After the formation of regions 30 and 32, a second layer of conductive material is deposited and defined to form interconnecting metallurgy for the bit lines of the memory array. For example, a layer 34 of conductive aluminum, polysilicon or silicide may be deposited as shown in FIG. 10. Layer 34 makes self-aligned ohmic contact with the semiconductor substrate only at regions 30 and 32, which in turn were also formed in a self-aligned manner. When second conductive layer 34 is defined, photolithographic alignment tolerances are not critical as can be seen in FIG. 11 which illustrates vertical misalignment between bit line conductor 34 and etch pit 18. Contacts between bit line 34 and doped regions 30 and 32 are illustrated as shading lines 36. Depending upon the particular conductive material used for bit line 34, several techniques are suitable. For example, if bit line 34 is chosen to be polysilicon or other self-passivating material a dielectric layer such as oxidized polysilicon may be used as a passivation layer. If bit line 34 is not self-passivating, the phosphorous doped oxide-reflow technique described above in connection with the formation of word line 22 may also be used. FIG. 12 is a sectional view of a completed memory cell after the formation of a dielectric passivation layer 38 over bit line 34.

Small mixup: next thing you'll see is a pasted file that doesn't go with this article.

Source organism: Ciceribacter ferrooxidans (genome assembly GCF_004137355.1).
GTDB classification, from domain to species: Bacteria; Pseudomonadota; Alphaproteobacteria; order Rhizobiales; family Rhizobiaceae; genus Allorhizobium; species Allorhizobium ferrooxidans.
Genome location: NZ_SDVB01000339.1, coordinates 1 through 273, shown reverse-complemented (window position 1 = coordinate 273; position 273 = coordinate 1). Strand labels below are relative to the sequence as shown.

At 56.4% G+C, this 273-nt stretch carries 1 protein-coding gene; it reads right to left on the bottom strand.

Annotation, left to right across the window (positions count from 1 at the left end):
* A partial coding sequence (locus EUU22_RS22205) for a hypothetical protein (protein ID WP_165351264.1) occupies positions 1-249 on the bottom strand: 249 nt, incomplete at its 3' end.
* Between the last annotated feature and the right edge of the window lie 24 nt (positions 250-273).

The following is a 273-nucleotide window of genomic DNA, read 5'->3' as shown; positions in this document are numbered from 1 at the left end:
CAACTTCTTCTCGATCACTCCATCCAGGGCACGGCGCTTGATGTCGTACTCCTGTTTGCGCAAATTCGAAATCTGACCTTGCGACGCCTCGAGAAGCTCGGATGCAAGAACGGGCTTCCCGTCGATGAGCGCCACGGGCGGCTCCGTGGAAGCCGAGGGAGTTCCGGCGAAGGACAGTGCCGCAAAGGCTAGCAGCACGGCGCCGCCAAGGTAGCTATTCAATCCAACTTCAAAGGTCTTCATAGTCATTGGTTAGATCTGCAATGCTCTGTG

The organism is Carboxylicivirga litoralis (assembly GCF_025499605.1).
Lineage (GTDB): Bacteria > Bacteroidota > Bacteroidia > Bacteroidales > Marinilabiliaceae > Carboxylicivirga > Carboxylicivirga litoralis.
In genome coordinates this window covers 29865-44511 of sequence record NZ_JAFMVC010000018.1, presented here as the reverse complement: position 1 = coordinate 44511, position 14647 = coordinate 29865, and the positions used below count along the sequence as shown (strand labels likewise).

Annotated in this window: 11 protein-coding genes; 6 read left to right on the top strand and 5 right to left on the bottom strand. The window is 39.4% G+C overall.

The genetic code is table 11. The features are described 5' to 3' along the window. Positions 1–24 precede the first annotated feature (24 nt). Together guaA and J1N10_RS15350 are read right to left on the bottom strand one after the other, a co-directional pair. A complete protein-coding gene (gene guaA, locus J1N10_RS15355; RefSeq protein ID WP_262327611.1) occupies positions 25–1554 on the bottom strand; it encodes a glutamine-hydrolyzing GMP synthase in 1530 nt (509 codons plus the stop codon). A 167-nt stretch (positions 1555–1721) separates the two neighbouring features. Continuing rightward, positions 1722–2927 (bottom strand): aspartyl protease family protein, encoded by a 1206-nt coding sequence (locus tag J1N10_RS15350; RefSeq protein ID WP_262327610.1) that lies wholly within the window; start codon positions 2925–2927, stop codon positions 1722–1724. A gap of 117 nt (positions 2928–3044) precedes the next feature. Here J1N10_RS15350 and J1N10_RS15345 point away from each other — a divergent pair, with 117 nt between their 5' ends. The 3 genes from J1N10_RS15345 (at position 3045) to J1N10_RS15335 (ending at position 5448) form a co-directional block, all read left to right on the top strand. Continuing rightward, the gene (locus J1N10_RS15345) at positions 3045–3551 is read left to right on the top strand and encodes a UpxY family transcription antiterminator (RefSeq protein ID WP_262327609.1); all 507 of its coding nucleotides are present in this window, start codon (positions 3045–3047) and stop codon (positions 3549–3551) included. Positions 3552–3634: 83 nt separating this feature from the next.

Additional processing steps relating to the formation of support circuitry in non-array areas of the semiconductor substrate may be included either simultaneously with the steps of the above process or may be included subsequently to these steps. For example, the conductive layer used to form gate or word line 22 may be used appropriately in support areas which may or may not utilize VMOS processing.